By Olivia Kelleher
A woman in her forties with terminal cancer who was set to complete the Dublin mini marathon today is now going to conduct it in stages this week at her local gym in order to provide inspiration for her children.
Gaynor French, who is originally from England but lives in Roscommon, was too ill to travel to complete the marathon in the capital but is determined to fulfil her commitment.
She is on palliative care pain relief medication and plans to head to the gym this week to do the walk in stages for Mayo/Roscommon Hospice Foundation.
"I am getting on top of it now. I am doing this because I want to say to my kids not to give up their challenges. But in life sometimes you have to be flexible about those challenges. I have reduced liver function and an extended abdomen. We have to adapt and change and be flexible. So I suppose that is a lesson in itself."
Gaynor has spoken publicly about the need for voluntary assisted dying (VAD) and says that people with a terminal diagnosis ought to be given compassionate and dignified options in relation to their end of life.
She says Ireland has a real opportunity to provide for individuals who require assisted dying. But she insists that it has to be done safely with stringent measures in place to ensure that there is no coercion.
"If you get a prescription you have to be able to drink it yourself. There is no third party. The only support you get is a written prescription. You don't have to take it. You are not under obligation. And only a third of people do take it."
She says VAD gives patients a sense of control. But she warns that it needs to be done "legally, transparently and properly."
Gaynor says VAD is a dignified death for someone who is already dying and has less than six months to live. Her hope is to see the American Oregon VAD model incorporated in to standard palliative care in Ireland.
She insists that at all times the control has to be in the hands of the person who has terminal illness.
Meanwhile, Gaynor (48) who has had a varied and diverse career having mastered multiple disciplines says she was frustrated at being able to travel to Dublin for the marathon.
However, she is relieved to have made it this far in life as one of her children is celebrating a milestone birthday this week. However, she has been pragmatic about her approach to her life and has put her funeral arrangements in place.
Dark humour has sustained Gaynor through the trauma of dealing with breast cancer and her sense of fun will even be present at her funeral service. She has already determined that she will have a closed casket as she doesn't think the whole community needs to see her in her Christmas jumper, socks and leggings.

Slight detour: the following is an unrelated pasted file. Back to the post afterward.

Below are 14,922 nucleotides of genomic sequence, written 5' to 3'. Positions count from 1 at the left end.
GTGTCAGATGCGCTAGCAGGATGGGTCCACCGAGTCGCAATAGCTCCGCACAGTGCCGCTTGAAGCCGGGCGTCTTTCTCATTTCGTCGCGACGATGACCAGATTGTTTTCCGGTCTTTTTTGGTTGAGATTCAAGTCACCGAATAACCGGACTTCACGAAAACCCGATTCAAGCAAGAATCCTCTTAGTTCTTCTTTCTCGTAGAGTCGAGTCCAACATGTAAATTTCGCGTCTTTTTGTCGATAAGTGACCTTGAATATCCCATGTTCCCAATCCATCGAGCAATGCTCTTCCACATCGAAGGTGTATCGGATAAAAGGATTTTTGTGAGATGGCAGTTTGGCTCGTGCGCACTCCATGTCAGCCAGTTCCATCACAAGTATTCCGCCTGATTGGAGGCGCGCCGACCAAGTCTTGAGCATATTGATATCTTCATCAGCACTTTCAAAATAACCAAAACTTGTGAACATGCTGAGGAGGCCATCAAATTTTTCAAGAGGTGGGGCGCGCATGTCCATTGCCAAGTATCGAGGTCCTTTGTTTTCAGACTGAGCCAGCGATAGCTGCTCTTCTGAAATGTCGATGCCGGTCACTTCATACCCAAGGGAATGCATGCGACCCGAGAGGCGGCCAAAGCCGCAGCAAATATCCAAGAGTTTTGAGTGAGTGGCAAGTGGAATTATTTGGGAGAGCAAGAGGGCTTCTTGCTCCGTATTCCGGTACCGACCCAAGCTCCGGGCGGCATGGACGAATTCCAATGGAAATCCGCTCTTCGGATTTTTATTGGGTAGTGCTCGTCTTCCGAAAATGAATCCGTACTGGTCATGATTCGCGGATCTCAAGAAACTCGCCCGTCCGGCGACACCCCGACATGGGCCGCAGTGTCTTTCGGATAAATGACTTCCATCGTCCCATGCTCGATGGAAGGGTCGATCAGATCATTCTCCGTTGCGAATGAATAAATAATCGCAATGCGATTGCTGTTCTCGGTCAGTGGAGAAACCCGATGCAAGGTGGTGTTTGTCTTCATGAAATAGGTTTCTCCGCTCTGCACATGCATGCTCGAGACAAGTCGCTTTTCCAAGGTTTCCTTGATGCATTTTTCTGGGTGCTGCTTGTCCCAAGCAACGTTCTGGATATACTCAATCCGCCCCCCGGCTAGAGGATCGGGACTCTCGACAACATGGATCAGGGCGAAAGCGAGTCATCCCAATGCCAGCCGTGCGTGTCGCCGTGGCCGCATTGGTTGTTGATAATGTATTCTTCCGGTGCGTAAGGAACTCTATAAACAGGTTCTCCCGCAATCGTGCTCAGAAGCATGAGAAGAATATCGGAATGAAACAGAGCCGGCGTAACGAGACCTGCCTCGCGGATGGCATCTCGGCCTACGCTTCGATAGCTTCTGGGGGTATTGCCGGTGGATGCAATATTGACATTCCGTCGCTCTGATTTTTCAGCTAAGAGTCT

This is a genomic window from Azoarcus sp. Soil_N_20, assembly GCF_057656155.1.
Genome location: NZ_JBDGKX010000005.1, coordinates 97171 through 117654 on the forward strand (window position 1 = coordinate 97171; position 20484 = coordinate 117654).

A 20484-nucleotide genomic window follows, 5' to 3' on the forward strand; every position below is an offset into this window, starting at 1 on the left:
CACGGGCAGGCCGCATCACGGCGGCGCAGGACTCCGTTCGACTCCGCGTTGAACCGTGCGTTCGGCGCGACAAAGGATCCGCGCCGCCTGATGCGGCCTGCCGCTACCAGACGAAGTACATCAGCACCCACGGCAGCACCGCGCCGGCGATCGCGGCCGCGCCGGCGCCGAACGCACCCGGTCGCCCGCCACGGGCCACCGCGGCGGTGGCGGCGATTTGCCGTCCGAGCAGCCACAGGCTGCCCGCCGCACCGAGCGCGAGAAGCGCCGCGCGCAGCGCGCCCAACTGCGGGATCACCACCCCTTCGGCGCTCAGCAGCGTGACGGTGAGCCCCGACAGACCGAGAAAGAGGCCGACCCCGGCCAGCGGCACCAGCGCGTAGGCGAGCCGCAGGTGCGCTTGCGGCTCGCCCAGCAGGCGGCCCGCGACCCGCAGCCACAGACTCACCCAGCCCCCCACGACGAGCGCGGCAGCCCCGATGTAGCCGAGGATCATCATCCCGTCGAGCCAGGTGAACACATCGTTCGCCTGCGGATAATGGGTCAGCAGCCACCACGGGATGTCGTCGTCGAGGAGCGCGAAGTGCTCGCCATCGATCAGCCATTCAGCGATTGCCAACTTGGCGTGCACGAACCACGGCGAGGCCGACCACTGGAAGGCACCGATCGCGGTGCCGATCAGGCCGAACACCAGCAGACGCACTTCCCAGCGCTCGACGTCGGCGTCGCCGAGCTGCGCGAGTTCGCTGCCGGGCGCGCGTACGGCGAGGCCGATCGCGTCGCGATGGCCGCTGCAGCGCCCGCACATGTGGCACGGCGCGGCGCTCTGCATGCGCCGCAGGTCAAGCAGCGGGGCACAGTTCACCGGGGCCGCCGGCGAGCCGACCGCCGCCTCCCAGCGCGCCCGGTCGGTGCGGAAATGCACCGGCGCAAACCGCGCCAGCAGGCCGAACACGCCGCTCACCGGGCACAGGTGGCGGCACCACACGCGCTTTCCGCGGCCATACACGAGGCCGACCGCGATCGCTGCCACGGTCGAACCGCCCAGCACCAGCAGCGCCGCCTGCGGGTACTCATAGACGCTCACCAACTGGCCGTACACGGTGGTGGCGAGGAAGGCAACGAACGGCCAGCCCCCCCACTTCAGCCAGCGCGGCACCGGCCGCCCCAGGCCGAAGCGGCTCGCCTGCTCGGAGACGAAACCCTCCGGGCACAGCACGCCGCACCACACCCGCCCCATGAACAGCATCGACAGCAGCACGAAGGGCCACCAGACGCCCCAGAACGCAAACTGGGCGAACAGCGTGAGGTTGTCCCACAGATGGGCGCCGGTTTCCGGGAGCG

A keen crafts person on top of her coffin she plans to have a cross stitch of Holmsey and Fergus (her design
character) and Holmsey hare. She says if her little granddaughter attempts to grab the hare then she can have it as "Life after all is about living."
A music fan her song choices involve her beloved Depeche Mode. In particular, and after much consideration, she has determined that her main funeral song will involve the song "My Sun" which contains the lyrics "I feel your sorrow, I feel you pain. Behind the darkest clouds the sun always shines again."
Cognisant of the sadness of the occasion Gaynor says she has also chosen "If you are happy and you know it" to bring a smile to the face of loved ones particularly the younger attendees at the cremation service. Gaynor says that not many people book their own funeral only to renew the quote later on.
Gaynor was diagnosed with terminal cancer nearly two years ago but was diagnosed with breast cancer several years earlier. She has had dark days but she has also actively lived her life fulfilling many of her ambitions. The rebellious spirit in her always craved a stint in handcuffs for a nefarious activity.
So it was arranged that she be "arrested." However, her crime wasn't international drug smuggling but instead her family looked at her passions and jokingly had her arrested by local gardai for the so called illegal importation of wool from the UK.
Gaynor has variously worked as a scientist and in social care. She has written a children's book, worked in prisons and reached her lifeline ambition of riding on a motorbike.She even managed to throw some underwear on stage at a Depeche Mode concert.
The mother of three says she doesn't get angry at her situation even if she was someone who was "fit and ate healthily and organically."
"I am not angry. Life is not what I wanted it to be. I am just grateful it is not my children. My (youngest) son is 18 in a couple of days which I am incredibly grateful for. I got where I wanted to be. We didn't get the time we wanted after that. But I still have a lot to be grateful for."
She adds that society has to be wary of sanitising death.
"I have done all the birthday cards for my granddaughter up to the age of 18. I have written advice letters. It is like a collection of newspaper cuttings. When I take the camera out they
say 'Oh no, not another one.' We don't talk about death as a society. And we really need to."
Donations can be made to the Gaynor French charity walk here.
Visit her Facebook Page here.